Find Manure interesting? Check out this cool manure website:

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Monday, April 28, 2008

Black Butte Hunting Ranch, Lewistown, MT

Montana ELK Hunting Ranch, Lewistown, MT
2559+/- acres, Black Butte Ranch
Asking Price:

Type: Acreage
Lot/Acreage: 2559
Building: none
Address: 2559 acres +/- , Black Butte Road
City: Lewistown
State, Zip: MT, 59457

2559+/- acres on the South Fork of Bear Creek, just NE of Lewiston, MT. Private setting at the base of majestic Black Butte, a unique geogical formation that can be seen for miles around from the surrounding prairies. Fertile, Judith Mountain foothill pastures offer abundant forage for a variety of wildlife. Trophy elk have been taken on the property, as well as, Pronhorn, deer and upland birds. Multiple fresh water reservoirs.


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Friday, April 25, 2008

Who checks the snow report the end of April?

Today, I enjoy another Spring day of a winter's scene, a blanket of snow. The local Snow Report predicts another day of "April Showers" here in SW Montana. So, why am I even looking at the snow report in April? One has to wonder, is Montana on the upturn for moisture after enduring almost of decade of drought? While snow cover is frustrating, it is good news.

The USDA reports that snow pack is 102% above average Statewide. The SW Montana river basin snow pack is well above average. For example, the Madison River Basin is 113% above average.
The area ski resorts enjoyed a great season or powder and massive snow depths. Big Sky Resort had a 400" depth on Lone Mountain. Bridger Bowl boasted 397" of snowfall throughout the season. A great ski season is typically followed by an increase of ski vacationers for the next year. With that said, we look forward to an increase in sales of our resort properties.
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Thursday, April 24, 2008

Learn Before You Burn.

In Montana, a common Spring pasture management practice is Controlled Burning. A land owner uses fire to burn off the old crop residue or dormant grasses to allow for the new growth to green up sooner. It helps to promote better livestock grazing, manages hazardous dry fuels & weeds and provides a cleaner, green appearance to properties.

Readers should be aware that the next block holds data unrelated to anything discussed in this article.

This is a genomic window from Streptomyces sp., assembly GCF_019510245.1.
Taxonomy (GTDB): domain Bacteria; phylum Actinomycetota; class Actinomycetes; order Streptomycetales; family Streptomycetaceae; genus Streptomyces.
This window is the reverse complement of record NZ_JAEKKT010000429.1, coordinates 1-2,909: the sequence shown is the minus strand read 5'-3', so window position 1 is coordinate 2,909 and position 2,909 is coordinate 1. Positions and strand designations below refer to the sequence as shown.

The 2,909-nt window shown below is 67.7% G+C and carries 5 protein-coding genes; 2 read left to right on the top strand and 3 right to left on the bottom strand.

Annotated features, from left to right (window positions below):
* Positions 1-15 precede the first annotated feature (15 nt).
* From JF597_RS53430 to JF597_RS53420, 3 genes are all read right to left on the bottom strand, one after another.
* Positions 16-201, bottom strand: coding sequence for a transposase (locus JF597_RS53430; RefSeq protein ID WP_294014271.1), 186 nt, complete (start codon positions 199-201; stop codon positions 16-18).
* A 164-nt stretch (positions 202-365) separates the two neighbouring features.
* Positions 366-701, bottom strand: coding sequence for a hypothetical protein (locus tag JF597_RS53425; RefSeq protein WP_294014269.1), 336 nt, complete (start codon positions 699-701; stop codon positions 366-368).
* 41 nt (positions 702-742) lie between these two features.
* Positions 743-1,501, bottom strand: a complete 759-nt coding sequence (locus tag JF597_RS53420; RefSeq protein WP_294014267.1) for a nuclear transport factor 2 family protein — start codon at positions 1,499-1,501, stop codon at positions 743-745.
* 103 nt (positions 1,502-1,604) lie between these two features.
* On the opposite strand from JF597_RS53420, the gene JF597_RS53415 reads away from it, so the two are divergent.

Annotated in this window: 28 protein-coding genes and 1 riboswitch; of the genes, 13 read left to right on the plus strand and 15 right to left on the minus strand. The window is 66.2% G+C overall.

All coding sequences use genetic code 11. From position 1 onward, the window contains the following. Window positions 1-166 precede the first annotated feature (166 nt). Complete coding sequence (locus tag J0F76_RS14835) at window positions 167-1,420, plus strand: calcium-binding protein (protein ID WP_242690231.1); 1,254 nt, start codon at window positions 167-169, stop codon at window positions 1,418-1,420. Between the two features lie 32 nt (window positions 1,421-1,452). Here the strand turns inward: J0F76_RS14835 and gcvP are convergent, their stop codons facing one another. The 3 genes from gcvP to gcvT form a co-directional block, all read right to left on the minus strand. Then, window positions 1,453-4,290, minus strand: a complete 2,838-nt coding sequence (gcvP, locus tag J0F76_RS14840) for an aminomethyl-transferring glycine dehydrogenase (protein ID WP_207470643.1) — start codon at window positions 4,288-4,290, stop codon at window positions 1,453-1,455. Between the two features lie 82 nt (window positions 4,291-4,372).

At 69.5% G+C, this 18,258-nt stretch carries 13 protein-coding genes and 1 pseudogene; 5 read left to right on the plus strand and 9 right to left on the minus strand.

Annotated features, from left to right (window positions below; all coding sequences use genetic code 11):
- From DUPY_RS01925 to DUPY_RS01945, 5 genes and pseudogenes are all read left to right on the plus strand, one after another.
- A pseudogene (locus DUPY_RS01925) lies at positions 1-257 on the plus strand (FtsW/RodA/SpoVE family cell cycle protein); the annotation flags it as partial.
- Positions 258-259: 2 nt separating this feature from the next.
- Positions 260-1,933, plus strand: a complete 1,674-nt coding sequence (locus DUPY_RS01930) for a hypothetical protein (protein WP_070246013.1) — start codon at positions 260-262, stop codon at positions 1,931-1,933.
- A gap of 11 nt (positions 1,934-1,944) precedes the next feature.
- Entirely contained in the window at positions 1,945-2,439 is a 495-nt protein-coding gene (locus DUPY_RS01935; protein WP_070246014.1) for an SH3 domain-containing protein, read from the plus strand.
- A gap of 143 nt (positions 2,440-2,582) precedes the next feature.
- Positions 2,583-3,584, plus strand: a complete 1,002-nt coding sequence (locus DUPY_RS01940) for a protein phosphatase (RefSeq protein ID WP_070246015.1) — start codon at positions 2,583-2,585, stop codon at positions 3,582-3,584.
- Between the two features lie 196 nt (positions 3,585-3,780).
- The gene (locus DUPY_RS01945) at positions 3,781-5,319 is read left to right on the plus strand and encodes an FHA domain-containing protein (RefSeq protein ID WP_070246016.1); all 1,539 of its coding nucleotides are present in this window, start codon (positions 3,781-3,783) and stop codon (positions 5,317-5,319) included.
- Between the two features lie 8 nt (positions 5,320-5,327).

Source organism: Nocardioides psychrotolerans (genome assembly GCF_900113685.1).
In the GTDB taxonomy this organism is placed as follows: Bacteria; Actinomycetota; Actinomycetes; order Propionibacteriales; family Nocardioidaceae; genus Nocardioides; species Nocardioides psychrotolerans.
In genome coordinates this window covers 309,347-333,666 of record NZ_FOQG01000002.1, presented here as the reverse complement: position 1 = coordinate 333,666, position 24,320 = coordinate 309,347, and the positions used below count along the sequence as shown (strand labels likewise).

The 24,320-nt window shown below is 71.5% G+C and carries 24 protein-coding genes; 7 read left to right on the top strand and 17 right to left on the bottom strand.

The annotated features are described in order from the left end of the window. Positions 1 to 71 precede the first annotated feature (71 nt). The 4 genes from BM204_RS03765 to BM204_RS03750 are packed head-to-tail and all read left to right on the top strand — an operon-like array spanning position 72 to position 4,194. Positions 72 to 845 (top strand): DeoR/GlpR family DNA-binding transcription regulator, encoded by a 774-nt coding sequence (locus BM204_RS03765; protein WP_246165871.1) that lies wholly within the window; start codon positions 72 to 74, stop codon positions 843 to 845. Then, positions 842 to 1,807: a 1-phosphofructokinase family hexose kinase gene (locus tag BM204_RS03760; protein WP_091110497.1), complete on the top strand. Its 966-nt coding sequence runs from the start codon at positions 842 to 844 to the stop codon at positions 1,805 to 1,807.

Recently, I got a "Safe Burning Award" from the County when we unintentionally started an old shed on fire during a controlled burn. I have earned local fame and have heard many "If it Makes You Feel Any Better...." stories from neighbors. These include: burning off car tires in town, a flaming haystack that started after a winter of smoldering unseen, burning grass one day and a building going up in flames 2 days later after it snowed... and the best, was the local County Sheriff who blew up his propane tank burner out in the field while burning his pasture.

Each Montana County requires that the land owner purchase an Open Burn Permit. You can purchase your permit at any local fire district station. Learn before you burn and avoid unintentional fires and permit violation fines. There are few of the steps to follow in a controlled burn. Common sense is the rule.

  • Must have current Burn Permit

  • Call the local Fire Department to tell them you are burning. (any open burning requires a phone call)
  • Have proper safety and fire suppression equipment on hand

  • Man the fire at all times

  • No burning of hazardous materials

  • No burning after dark

    Follow the rules, be safe, then burn, baby, burn.

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April Showers Bring May Flowers?

There's a saying here in Montana, "If you don't like the weather... wait 5 minutes." Its true, yesterday we enjoyed a moderate sunny day. Kids ran around, playing outside in a light sweatshirt. The weather man has been predicting rain all week, but so far, the rain hasn't been seen. Today we woke up to this. April shower's bring May Flowers? Still snowing..... click here for Bozeman Area Weather .
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Wednesday, April 23, 2008

MSU Sponsorships Go a Long Way!

Support Your Local MT Team:

Recently, our Prudential Montana Ranch and Recreational Group was given the opportunity to sponsor the MSU Spring Rodeo. The MSU Rodeo Team is a self supporting organization that raises its own funds through community support. Our sponsorship funds helped to put on and promote the 4 day intercollegiate regional rodeo event. The event was highly successful with a sold out arena and a record number of attendants for an MSU rodeo event. The awesome turn out will help to promote enthusiasm for the university athletic and scholarship programs. Sponsorship funds go a long way:
  • Financial Support for Athlete's expenses
  • Athletic Scholarship Funds for Tuition
  • Financial Support to put on and promote local Events
  • Local Economy boosted by attending Sports Fans
  • Good turn out brings future events to our Community

It felt great to be a part of the promotion. We look forward to many more great events. Check out Montana Real Estate at